One should cultivate a res... ... middle of paper ... ... what is right and wrong morally will have complete power, which can easily lead to a tyrannical ruler. Thoreau says we should not obey unjust laws - yet, if everyone did this, people would begin to call 'unjust' laws that they did not particularly like or that were hard to follow. In addition, this exhortation is completely against Biblical teaching. We are to obey governing authorities unless their laws go against God's law. Minorities can influence the government, but not in the way that Thoreau advises.
The patriots of “The New World” have a much more logical reasoning than the loyalists because they felt that the British parliament was in violation their constitutional rights. First and foremost, “No taxation without representation” is one of the largest leading causes of the American Revolution and the colonists wanting their independence from Britian. This was based on the simple fact that they had been denied their “rights of Englishmen”, primarly the right to be taxed by their own representatives and not the British Parliament. Many colonists believed that, if they were not directly represented in the British Parliament, any laws the British passed taxing them were considered illegal and were in violation of the colonies and its’ citizens rights based on the Bill of Rights passed in 1689. Parliament actually intended that the colonists would find interests in having a “virtual represention”, but that idea found very little support from the colonies because they still felt that they were not represented in governmental actions by the British, the colonies insisted on direct representation as opposed to virtual.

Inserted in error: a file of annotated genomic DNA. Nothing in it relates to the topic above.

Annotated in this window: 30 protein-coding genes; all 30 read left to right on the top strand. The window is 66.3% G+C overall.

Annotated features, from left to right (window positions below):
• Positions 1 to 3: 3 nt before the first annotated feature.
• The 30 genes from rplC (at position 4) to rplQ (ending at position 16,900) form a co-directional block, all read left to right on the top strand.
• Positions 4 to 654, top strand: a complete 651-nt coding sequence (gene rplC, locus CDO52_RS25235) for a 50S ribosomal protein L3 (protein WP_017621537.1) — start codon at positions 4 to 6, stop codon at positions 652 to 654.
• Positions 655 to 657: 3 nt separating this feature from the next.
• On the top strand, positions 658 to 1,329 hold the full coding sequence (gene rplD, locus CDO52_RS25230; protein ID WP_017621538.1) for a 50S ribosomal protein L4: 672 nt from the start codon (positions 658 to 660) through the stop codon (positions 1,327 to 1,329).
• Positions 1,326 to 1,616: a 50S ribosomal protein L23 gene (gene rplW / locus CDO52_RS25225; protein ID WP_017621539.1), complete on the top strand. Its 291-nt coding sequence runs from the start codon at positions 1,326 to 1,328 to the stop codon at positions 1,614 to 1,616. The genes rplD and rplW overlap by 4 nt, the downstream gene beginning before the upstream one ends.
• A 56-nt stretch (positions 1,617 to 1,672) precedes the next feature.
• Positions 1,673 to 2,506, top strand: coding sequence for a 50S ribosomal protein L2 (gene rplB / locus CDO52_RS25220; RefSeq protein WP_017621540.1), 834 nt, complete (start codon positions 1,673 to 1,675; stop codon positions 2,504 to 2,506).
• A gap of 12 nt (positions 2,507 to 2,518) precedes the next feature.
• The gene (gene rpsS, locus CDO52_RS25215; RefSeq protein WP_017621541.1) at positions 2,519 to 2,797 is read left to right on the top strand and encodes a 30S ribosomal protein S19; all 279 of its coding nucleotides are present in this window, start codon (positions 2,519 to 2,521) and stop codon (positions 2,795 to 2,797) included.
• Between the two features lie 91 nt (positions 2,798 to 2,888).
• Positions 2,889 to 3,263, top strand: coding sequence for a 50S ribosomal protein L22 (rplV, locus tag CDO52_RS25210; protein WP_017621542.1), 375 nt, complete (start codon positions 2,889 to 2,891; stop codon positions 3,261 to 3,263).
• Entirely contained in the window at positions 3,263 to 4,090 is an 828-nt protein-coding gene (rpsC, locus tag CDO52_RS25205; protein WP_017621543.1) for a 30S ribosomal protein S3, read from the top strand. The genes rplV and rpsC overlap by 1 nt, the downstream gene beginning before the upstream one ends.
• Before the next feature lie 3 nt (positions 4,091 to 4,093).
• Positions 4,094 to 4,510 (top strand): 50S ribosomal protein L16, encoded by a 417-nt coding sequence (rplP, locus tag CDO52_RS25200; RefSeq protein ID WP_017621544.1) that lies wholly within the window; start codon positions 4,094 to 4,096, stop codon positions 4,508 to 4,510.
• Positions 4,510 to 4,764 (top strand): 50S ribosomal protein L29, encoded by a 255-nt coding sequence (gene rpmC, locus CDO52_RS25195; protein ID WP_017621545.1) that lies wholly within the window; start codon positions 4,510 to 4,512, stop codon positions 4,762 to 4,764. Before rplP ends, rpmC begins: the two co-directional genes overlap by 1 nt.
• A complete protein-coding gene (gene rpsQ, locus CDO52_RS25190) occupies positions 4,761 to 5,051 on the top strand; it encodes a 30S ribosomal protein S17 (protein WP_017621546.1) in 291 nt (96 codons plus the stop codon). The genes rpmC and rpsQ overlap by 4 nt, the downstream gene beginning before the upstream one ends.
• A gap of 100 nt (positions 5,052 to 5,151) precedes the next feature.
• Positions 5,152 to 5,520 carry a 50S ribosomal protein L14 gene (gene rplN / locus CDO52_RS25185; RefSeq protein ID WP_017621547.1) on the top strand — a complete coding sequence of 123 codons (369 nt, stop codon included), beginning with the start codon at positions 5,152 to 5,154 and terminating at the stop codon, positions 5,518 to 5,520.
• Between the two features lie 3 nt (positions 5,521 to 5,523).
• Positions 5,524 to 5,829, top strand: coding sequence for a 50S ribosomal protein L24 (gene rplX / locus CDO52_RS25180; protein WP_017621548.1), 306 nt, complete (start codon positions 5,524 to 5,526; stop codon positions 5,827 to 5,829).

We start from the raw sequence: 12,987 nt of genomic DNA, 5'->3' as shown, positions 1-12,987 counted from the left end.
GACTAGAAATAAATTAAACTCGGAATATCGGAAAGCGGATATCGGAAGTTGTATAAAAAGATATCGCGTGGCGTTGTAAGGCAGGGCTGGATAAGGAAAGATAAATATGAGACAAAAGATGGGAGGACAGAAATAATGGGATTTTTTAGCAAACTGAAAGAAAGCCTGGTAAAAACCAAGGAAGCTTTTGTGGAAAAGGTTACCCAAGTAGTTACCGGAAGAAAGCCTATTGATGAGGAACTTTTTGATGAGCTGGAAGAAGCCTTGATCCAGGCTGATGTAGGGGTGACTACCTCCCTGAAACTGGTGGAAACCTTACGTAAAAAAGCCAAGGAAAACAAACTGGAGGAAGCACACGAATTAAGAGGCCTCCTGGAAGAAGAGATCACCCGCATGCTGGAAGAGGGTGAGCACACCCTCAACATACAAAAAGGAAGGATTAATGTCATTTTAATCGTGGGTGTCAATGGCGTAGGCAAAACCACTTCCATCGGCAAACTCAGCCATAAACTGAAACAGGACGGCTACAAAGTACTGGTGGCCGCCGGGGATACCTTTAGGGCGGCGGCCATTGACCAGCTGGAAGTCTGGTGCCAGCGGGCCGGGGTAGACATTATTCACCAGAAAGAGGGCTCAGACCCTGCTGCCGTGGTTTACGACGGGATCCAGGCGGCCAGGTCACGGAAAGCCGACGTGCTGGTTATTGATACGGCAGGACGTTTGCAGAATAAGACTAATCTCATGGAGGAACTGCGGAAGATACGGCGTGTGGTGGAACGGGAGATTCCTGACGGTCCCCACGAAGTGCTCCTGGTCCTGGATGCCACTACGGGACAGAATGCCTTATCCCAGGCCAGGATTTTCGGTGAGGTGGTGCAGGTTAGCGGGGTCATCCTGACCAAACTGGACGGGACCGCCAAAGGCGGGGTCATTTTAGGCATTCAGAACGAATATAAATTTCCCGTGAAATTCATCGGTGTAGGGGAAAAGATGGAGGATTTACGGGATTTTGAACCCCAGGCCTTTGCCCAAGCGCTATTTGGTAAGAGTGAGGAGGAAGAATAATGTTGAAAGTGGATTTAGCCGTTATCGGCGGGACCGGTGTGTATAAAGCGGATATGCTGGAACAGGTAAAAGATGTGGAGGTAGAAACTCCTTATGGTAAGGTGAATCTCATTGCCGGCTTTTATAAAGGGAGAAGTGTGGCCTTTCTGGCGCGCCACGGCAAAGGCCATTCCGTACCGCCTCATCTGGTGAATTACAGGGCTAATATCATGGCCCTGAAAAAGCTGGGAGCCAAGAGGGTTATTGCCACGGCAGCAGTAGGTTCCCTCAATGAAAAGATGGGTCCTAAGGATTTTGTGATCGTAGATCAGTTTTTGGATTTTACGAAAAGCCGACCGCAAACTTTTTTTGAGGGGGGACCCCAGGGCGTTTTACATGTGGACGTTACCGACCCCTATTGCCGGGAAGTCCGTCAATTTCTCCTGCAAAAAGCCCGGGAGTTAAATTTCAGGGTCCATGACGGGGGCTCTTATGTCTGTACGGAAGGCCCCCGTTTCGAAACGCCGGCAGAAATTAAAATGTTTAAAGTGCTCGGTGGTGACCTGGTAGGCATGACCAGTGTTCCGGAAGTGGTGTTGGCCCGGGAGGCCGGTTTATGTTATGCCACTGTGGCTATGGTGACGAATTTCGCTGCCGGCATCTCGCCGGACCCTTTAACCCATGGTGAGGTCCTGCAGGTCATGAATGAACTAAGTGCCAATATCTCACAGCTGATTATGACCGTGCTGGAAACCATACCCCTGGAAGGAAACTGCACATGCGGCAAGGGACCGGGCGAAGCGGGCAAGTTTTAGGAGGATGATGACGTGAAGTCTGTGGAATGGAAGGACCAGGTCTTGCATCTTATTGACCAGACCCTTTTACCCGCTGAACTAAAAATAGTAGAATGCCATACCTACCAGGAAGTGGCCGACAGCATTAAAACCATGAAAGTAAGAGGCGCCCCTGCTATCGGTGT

The two major points disagreement between the two groups were the power and scope of the federal government and the lack of a Bill of Rights in the Constitution. The anti-federalists wanted a national government that would stay weak and have little control over the states. They also stated that without a list of rights(Bill of Rights)given to the people the national government might abuse the rights of the citizens. They considered it crucial to continue with a confederation of sovereign states based on the principle of local self government. The anti-federalists thought the constitution would create a national government that would make the previous states into one.